Art News & Views

Black Brown & The Blue: Shuvaprasanna

by Nanak Ganguly

Black Brown & The Blue published by Roli Books to mark a major retrospective of Shuvaprasanna at Rabindra Bhawan, Lalit Kala Akademi New Delhi(Feb 23-March 3, 2011) is a richly illustrated volume that presents a varied and critical appraisal of his oeuvre and life. The wide range of essays offer insights into the intellectual and creative nature of Shuvaprasanna's practice and the formal concerns that govern his visual text. Long essays on Shuvaprasanna extend to mind altering substances of choices deployed at different phases of the artist's career and do not only coincide the retrospective alone and is an extensive trail of a fascinating career in Arts. It is designed among other aims to whet an appetite for the grandly produced tome which has already been unveiled at the Indian Art Summit last month. The simple process of being told things you may not know, or perhaps all these short studies do not provide radically new or revisionary critical readings of art language or other works. The restricted critical lives rubric- pithy, bullet point biographies of the great moderns mean that these writers can touch on many significant events and other movements in only a cursory way; nonetheless, this lucid and readable accounts, admiring but disenchanted, manage to pick its way through most of Shuvaprasanna's major observations, genres, and curious obsessions, and serves a good introductory text for general readers, as well as a model of concision for art aficionados. Repeatedly it asks what just what possessed Shuvaprasanna the artist.

It is hardly surprising that, well into the 1960's  the nature of Indian response to European modernism are pronounced just because early modernism was brought here by artists who had gained their experience of it through London and France, and only to a lesser extent through New York. It existed, however skeptically, as part of an internationally fluid scheme of ideas and interventions. Having wavered in their affiliation and with the emergence of International Abstraction in the fifties and sixties the relationship was changed but surprisingly, not severed. Although the momentum for this new art derived from New York, it was the experience of it gained through London and Paris that proved significant to some of us. But at the same time, the absence of a predominant international art centre and the criticism for being an appendage of the West coincided with the growth of a regional impetus in contemporary art, which altered, as a matter of course, the relationship between the two worlds. At the same time social and political forces at work in our country forced a re-evaluation of country's traditional allegiances. That is exactly when Shuvaprasanna emerged with other Masters in the early Seventies contributed to the making of 'Indian Modern'. Until then we were still predisposed, if residually, to single parent relationship with the “nation”. Particularly in at period of reinvention since the culturally defining moments of the 60's and early 70's followed by others in the later decades have come increasingly to embrace the dual realities of Post-War, post-famine multi- cultural immigration and of their subcontinent context, resulting in a consequent revitalization of cultural priorities and objectives.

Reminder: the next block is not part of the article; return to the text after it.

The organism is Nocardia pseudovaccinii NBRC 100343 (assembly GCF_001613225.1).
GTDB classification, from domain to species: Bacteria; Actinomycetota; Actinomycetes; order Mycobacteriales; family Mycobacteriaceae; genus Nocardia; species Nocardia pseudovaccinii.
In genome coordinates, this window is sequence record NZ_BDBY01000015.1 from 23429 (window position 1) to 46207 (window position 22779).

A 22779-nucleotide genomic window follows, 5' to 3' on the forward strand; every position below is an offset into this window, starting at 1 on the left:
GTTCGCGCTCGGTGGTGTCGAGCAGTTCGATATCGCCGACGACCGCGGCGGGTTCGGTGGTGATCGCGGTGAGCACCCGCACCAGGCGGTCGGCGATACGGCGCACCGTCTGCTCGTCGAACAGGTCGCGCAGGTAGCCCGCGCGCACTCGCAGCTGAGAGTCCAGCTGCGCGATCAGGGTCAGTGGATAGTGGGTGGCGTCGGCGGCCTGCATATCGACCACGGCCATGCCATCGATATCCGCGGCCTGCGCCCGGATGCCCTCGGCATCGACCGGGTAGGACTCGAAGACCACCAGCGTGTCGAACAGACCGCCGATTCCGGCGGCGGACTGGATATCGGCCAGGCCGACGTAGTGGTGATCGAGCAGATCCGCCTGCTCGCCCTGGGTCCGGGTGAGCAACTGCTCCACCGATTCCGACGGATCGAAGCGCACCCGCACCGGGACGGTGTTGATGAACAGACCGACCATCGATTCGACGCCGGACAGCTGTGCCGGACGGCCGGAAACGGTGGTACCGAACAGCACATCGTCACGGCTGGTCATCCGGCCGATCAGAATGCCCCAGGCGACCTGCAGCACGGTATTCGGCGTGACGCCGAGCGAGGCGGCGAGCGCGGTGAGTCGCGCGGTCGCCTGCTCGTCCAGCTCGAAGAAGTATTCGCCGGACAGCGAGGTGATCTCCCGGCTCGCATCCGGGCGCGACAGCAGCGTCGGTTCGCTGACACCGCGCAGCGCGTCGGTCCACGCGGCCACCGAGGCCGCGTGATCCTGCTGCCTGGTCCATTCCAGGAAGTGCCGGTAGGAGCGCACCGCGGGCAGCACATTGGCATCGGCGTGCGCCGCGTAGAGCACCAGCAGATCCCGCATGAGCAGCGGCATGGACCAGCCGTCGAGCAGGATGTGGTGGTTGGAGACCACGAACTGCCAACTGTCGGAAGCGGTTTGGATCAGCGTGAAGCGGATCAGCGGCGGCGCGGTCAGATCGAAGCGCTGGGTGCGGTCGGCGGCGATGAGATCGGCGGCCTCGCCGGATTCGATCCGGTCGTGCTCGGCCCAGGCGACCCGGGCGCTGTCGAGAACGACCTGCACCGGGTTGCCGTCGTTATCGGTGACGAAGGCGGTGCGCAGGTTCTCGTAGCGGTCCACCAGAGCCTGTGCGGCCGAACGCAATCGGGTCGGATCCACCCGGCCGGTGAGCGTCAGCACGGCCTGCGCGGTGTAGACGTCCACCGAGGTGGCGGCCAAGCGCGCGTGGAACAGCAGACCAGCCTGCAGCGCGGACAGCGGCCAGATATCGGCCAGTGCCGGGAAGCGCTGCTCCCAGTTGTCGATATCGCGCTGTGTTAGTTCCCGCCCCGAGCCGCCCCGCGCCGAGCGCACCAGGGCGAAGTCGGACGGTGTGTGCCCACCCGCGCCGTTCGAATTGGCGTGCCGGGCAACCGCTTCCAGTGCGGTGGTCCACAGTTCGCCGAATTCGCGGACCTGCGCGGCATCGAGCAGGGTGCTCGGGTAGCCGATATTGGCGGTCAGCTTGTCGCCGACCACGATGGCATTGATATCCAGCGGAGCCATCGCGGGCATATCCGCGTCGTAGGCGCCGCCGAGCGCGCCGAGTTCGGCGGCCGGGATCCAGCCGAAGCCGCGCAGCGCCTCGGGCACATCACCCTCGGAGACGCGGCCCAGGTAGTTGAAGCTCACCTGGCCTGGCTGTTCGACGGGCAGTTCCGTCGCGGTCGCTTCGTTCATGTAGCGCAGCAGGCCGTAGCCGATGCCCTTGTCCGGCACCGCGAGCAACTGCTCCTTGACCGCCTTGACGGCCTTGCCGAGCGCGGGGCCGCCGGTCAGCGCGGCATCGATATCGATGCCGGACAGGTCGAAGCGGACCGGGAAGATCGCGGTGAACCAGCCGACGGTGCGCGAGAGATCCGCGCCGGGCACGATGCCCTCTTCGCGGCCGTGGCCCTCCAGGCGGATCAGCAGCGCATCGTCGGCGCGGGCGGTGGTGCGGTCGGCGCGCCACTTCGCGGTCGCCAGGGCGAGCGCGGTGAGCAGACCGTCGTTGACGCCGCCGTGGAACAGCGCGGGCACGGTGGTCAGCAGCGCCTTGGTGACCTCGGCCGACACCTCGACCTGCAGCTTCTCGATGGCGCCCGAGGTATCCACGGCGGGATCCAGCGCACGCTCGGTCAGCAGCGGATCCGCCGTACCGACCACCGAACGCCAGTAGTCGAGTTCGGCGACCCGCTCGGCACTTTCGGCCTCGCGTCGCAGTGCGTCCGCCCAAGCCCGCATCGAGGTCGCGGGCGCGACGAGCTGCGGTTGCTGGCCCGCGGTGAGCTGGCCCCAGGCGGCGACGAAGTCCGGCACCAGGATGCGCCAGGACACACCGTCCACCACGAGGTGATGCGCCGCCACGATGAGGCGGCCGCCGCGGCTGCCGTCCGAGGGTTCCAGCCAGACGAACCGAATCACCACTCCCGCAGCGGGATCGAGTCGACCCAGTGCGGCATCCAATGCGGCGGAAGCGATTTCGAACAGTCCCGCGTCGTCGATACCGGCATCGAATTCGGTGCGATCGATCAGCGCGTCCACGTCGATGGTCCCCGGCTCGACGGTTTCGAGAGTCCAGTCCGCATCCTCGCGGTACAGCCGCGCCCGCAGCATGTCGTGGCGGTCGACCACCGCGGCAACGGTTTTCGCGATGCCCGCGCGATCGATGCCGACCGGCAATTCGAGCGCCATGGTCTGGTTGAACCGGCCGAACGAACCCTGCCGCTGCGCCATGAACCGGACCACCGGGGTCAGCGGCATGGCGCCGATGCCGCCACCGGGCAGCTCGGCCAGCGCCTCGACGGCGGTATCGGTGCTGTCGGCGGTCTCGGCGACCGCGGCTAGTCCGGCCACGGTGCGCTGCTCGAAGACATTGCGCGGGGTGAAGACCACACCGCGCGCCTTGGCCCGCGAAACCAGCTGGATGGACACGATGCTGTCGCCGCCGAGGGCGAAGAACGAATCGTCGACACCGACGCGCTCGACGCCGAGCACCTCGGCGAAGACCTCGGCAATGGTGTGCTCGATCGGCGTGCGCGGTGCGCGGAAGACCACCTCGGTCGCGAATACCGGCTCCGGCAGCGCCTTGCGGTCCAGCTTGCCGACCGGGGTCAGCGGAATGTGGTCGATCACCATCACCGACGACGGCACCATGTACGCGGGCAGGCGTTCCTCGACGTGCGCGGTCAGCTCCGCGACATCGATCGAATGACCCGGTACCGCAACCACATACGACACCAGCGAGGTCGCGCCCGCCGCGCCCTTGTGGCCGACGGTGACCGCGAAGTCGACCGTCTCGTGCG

The book has a clear and solid structure, at first broadly chronological and to an extent biopic and then arranged by discreet themes such as the development of his art, reports on his exhibitions over the years and art literature and “the multiple roles he inhabits in his life.” Into each chapter and essays by various authors as eminent as Sushma Bahl (curator); distinguished art historians B N Goswamy and Seema Bawa, noted author and curator Ina Puri, senior art critic Manasij Majumdar, and the German scholar Ralf Oestreich delve into spaces such as development of Shuvaprassana as a major artist, exhibition reports, the growth of contemporary art in the Sub Continent, literature related to his work, various series he produced. Into each essay are inserted enlivening case studies and similar vignettes, emblematic in themselves or illustrative of the periods broached: the general effect is kaleidoscopic, sheer pleasure, or perhaps better, tessellated. An introductory section sketches the manuscript background at about the right length and depth. For the painter the progress of his career is more eclectic and uncertain, the struggles, at first constrained by an underdeveloped market system and then buffeted by the crowded man- made and political crises of the Seventies.